Thursday, November 1, 2012

Make stuff up and write it down :: NaNoWriMo Pep Talk




For unofficial use only.

An Open Memo from the Department of Literary Security

To: All Departments & Interested Parties
RE: National Novel Writing Month

Once again, I have not been asked to write a pep talk for National Novel Writing Month. I'm sure the post office lost my invitation or accidentally re-routed it to the prime minister of Burundi.

Sorry about that, your excellency; I'll get that change of address form sent in at once.

Some of my advisers have told me that since writing something that no one asked you to write is the whole point of National Novel Writing Month, it is possible that the lack of invitation is the invitation.


So as the unappointed cruise director of NaNoWriMo, I (un)officially welcome you to November 1st: Congratulations on your decision to write a novel!  

May God have mercy on your soul. 

Across the world, ink and electrons are flowing as millions of writers begin their month of literary excess.  If you are on-track, as of this writing you should still be in the "first crush" stage of your relationship with that novel. The first blush of love is upon you and you are swept up in the throes of love.  

All is right with the world.

Next week, you will discover that much like any relationship, this new love will require work in order to succeed.  As you discover that you have more words behind you than ahead of you, the daily rituals will make things easier and the work will shift to keeping yourself from getting into a rut, taking the flow of words for granted.  Never assume that the next page will come on its own; strive for it.

Whatever their length, all stories have a natural beginning, middle, and end. The length of your tale may surprise you and the ending may come earlier than you expected. This is the nature of the beast. This is why you must enjoy every step of the journey. Whether you end up with a story the length of Old Man & the Sea*, Great Gatsby**, or Storm of Swords *** is a matter of recognizing the natural conclusion of your tale and taking your hands off the keyboard.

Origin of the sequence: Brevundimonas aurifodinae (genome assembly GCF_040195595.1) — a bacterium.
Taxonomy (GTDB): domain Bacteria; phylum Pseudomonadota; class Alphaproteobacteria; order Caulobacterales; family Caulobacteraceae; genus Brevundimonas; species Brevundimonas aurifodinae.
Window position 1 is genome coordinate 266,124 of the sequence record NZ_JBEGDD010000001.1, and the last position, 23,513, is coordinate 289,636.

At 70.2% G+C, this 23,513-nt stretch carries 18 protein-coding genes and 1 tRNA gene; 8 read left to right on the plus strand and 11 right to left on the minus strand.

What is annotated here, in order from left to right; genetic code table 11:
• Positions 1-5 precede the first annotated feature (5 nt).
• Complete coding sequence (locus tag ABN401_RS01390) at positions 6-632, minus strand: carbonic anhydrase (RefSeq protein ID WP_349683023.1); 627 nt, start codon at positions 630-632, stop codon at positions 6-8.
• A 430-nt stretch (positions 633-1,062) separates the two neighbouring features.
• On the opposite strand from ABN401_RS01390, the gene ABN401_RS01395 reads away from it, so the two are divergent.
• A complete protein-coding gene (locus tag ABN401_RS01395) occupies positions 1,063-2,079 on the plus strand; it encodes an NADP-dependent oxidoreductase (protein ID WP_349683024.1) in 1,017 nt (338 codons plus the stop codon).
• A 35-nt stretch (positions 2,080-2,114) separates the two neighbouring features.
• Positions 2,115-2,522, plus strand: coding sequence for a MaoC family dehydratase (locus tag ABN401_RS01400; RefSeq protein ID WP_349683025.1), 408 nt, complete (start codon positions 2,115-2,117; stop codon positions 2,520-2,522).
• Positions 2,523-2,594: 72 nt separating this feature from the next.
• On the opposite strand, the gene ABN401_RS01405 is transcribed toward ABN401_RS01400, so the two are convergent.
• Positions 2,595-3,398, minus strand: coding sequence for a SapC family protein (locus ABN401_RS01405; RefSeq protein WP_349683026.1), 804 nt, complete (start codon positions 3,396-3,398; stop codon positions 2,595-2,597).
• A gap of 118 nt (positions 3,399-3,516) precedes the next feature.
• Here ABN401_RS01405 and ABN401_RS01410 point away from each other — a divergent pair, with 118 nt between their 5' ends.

Whether you end up with a pile of short stories, two middle-length novels, or an epic that makes your hard drive groan from its bulk, you have accomplished something. You can look back with pride on the journey you've undertaken.

Celebrate that.

There is no "Right Way" to write a story of any length, but there four things you are about to learn:  

1. This is about making stuff up and writing it down.  
Try all you like to make it more complicated, it really just boils down to this. Just tell us a story.

2. A period of steady progress, even in small increments, will get you where you are going. 
Even if you write only one page each day for a year, by December you've written a 365 page novel.

3. Writing doesn't make you a novelist, finishing does.
An unfinished novel is worth its weight in paper. 

4. If you're not finished on November 30th, hit the "Extend Deadline" button.
The deadline is imaginary, keep writing until you are done. 50,000 words isn't novel length anyway.


If you are reading this in December, I am sorry you missed it. It was/will be great. There's something to be said for writing while the whole world feels like it's cheering you on, pulling for you to succeed. 

There aren't many times when a writer can say that.

I recommend that everyone try it at the earliest opportunity, but you should remember that there's nothing keeping you from writing your novel in... wait for it... March.  Or taking more than a month to do so.

I know. Astonishing, isn't it?

Good luck and literary wishes from all of us here are the Department of Literary Security.


Regards, etc.
Scott W. Perkins
Secretary of Literary Security
(Presidential appointment and congressional confirmation pending)





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*  About 25,000 words
** A little over 50,000 words (your official NaNoWriMo goal).
*** A bit over 400,000 words.  Aspiring George RR Martins might want to edit that down or cut it into a trilogy until they have the kind of following he has to convince a publisher to print it.

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